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MMWR: Increased Opioid Use in Lupus

Opioids are generally not indicated for pain in systemic lupus erythematosus (SLE) and other rheumatic diseases because of limited efficacy and risks for addiction and adverse health effects.

MMWR reports that nearly one third of patients with SLE in an established Michigan cohort used prescription opioids, with approximately two thirds of those using for >1 year. Emergency department use by SLE patients was associated with increased prescription opioid use.

SLE patients have their own morbities and comorbidities. While pain can be a symptom in lupus, the need for narcotics should be rare at best. Short or long-term opioid therapy in these patients should be concerning, if not alarming, and prompt strategies for reducing overall opioid use.

A study compared 462 patients with SLE from the population-based Michigan Lupus Epidemiology and Surveillance (MILES) Cohort with 192 frequency-matched persons without SLE.

They found that nearly one third (31%) of SLE patients were using prescription opioids during the study period (2014–2015), compared with 8% of persons without SLE (p<0.001). Among the SLE patients using opioids, 97 (68%) were using them for >1 year, and 31 (22%) were concomitantly on two or more opioid medications.

Among SLE patients, those using the emergency department (ED) were approximately twice as likely to use prescription opioids (odds ratio [OR] = 2.1; 95% confidence interval [CI] = 1.3–3.6; p = 0.004).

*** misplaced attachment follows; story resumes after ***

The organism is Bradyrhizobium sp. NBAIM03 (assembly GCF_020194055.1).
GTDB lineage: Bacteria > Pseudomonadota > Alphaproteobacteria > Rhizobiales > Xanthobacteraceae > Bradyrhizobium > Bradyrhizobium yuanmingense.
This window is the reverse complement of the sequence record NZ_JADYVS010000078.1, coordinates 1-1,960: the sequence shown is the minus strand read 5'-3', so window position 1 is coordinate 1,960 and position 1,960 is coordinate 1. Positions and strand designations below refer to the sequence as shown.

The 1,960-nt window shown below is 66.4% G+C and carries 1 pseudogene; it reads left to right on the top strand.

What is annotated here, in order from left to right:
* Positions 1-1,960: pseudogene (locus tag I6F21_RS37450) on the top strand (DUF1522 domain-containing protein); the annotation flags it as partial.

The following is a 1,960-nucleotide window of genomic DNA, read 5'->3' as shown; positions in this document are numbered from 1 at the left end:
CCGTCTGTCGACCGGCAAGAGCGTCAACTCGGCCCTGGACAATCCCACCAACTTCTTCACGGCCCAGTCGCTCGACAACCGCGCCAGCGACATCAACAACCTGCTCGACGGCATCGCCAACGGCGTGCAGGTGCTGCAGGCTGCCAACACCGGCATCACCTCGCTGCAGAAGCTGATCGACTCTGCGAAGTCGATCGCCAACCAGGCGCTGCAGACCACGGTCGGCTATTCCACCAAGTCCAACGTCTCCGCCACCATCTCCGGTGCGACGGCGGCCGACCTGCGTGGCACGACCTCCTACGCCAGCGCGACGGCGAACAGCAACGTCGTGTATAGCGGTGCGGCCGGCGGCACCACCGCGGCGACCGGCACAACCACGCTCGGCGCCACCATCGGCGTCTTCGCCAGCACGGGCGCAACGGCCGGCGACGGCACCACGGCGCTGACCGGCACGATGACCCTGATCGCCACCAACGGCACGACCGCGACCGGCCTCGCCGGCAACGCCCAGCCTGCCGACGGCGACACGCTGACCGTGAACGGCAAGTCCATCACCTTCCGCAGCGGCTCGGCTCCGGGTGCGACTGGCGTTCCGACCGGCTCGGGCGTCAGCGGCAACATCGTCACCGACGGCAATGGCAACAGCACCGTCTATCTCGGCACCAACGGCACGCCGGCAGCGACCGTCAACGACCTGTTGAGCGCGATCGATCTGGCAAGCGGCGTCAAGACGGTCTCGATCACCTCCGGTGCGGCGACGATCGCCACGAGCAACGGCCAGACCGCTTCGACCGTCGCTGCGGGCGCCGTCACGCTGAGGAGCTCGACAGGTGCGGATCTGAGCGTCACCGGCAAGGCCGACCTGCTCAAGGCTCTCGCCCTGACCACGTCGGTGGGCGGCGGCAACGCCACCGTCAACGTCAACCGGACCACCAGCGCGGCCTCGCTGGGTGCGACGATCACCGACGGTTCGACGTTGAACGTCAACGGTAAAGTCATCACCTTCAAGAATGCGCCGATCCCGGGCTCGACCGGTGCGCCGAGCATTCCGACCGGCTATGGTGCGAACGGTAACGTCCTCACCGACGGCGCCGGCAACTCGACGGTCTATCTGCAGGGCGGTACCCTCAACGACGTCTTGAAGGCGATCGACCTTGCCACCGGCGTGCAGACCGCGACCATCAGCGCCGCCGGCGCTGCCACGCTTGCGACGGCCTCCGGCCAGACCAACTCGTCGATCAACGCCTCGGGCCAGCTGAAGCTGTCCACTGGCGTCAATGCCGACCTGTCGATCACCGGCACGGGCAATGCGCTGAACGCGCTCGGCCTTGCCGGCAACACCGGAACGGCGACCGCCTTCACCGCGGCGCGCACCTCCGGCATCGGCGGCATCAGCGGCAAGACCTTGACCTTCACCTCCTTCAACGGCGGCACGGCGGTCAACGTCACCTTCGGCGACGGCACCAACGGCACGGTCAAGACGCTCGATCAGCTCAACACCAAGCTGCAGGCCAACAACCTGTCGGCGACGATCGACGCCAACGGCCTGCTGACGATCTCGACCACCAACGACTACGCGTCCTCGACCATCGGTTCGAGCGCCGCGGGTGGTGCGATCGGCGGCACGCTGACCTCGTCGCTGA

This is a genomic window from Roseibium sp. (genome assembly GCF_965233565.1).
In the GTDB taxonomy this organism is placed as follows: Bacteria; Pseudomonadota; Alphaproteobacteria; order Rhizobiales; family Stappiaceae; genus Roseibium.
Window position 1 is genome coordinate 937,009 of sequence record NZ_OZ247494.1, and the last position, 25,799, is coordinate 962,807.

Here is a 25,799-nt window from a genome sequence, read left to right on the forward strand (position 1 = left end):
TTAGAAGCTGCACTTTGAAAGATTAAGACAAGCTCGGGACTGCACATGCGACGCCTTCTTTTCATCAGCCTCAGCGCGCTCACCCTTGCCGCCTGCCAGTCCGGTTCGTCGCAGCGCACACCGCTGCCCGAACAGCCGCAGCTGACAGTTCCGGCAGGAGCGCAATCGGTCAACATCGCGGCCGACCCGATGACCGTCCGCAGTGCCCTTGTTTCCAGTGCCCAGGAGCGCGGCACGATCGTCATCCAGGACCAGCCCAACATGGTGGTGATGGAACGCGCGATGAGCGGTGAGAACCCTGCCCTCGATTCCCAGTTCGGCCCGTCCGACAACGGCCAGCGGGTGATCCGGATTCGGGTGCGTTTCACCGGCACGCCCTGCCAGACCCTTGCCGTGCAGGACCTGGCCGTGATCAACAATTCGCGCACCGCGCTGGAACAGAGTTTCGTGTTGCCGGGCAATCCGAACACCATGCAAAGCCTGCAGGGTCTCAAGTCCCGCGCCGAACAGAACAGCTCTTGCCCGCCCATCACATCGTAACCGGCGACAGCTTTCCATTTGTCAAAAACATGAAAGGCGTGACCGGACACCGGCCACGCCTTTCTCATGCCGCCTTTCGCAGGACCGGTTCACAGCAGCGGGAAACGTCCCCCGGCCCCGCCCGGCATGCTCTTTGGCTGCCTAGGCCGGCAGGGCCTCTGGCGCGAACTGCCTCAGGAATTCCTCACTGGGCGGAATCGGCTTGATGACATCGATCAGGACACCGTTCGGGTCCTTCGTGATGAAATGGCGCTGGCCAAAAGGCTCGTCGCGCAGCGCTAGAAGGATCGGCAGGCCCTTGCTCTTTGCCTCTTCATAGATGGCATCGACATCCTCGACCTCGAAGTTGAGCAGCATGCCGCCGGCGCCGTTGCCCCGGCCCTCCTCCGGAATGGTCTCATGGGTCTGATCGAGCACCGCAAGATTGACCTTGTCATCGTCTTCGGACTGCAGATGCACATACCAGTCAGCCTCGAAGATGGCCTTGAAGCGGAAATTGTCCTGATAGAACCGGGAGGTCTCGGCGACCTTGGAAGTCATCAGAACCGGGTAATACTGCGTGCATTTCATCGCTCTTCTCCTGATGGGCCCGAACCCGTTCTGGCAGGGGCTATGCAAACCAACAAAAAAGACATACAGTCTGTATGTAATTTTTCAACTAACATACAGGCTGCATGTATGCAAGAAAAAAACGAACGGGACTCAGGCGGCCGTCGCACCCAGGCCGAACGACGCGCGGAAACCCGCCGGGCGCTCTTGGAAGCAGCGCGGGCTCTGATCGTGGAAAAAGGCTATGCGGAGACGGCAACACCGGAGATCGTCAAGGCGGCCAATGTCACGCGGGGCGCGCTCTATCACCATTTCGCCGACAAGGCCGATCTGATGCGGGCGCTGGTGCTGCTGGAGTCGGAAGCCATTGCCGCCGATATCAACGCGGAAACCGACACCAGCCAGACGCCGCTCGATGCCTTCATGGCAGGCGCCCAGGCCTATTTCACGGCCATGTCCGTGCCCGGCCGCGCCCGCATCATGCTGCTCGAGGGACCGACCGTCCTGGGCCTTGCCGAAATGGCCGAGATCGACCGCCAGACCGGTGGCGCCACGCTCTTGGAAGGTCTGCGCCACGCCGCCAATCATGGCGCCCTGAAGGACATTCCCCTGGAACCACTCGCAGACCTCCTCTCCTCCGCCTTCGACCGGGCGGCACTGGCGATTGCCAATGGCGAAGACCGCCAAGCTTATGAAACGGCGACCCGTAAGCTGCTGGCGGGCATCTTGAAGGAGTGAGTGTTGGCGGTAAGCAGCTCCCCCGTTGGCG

The odds of opioid use among SLE patients were 3 times higher than for nonpatients (OR = 3.4, 95% CI = 1.7–6.6; p <0.001) after accounting for demographic, psychosocial, and clinical factors (Table 3). In analyses of both the total study population and SLE patients only, prescription opioid use was twice as likely among persons who had at least one ED visit in the last 12 months (total population: OR = 2.2, 95% CI 1.4–3.6), SLE patients only: OR = 2.1, 95% CI = 1.3–3.6).

Addressing the widespread and long-term use of opioid therapy in SLE will require strategies aimed at preventing opioid initiation, tapering and discontinuation of opioids among patients who are not achieving treatment goals of reduced pain and increased function, and consideration of nonopioid pain management strategies.


The author has no conflicts of interest to disclose related to this subject

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